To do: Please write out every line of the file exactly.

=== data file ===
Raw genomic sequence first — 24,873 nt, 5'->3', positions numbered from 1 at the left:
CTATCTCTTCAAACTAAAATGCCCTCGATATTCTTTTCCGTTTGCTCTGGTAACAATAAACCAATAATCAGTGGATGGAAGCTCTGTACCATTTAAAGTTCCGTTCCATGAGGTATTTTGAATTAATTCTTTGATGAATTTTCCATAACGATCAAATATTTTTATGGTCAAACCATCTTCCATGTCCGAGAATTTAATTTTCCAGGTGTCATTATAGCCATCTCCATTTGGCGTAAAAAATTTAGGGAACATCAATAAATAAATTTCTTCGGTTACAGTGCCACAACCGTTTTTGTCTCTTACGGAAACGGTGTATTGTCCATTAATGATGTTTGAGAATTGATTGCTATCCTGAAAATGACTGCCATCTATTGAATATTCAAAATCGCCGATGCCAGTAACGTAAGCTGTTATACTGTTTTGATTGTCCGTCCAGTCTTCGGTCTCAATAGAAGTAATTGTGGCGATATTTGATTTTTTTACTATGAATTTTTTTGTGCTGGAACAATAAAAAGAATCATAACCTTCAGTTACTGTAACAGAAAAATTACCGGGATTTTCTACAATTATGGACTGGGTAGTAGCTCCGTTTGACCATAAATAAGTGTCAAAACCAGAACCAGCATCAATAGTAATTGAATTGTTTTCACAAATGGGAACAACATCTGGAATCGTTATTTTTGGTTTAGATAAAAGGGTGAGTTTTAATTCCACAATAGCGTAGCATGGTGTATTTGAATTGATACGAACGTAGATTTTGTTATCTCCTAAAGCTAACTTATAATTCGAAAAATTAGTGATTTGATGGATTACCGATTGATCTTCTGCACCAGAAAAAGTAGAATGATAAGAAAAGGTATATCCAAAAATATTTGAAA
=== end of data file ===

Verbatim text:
Raw genomic sequence first — 24,873 nt, 5'->3', positions numbered from 1 at the left:
CTATCTCTTCAAACTAAAATGCCCTCGATATTCTTTTCCGTTTGCTCTGGTAACAATAAACCAATAATCAGTGGATGGAAGCTCTGTACCATTTAAAGTTCCGTTCCATGAGGTATTTTGAATTAATTCTTTGATGAATTTTCCATAACGATCAAATATTTTTATGGTCAAACCATCTTCCATGTCCGAGAATTTAATTTTCCAGGTGTCATTATAGCCATCTCCATTTGGCGTAAAAAATTTAGGGAACATCAATAAATAAATTTCTTCGGTTACAGTGCCACAACCGTTTTTGTCTCTTACGGAAACGGTGTATTGTCCATTAATGATGTTTGAGAATTGATTGCTATCCTGAAAATGACTGCCATCTATTGAATATTCAAAATCGCCGATGCCAGTAACGTAAGCTGTTATACTGTTTTGATTGTCCGTCCAGTCTTCGGTCTCAATAGAAGTAATTGTGGCGATATTTGATTTTTTTACTATGAATTTTTTTGTGCTGGAACAATAAAAAGAATCATAACCTTCAGTTACTGTAACAGAAAAATTACCGGGATTTTCTACAATTATGGACTGGGTAGTAGCTCCGTTTGACCATAAATAAGTGTCAAAACCAGAACCAGCATCAATAGTAATTGAATTGTTTTCACAAATGGGAACAACATCTGGAATCGTTATTTTTGGTTTAGATAAAAGGGTGAGTTTTAATTCCACAATAGCGTAGCATGGTGTATTTGAATTGATACGAACGTAGATTTTGTTATCTCCTAAAGCTAACTTATAATTCGAAAAATTAGTGATTTGATGGATTACCGATTGATCTTCTGCACCAGAAAAAGTAGAATGATAAGAAAAGGTATATCCAAAAATATTTGAAA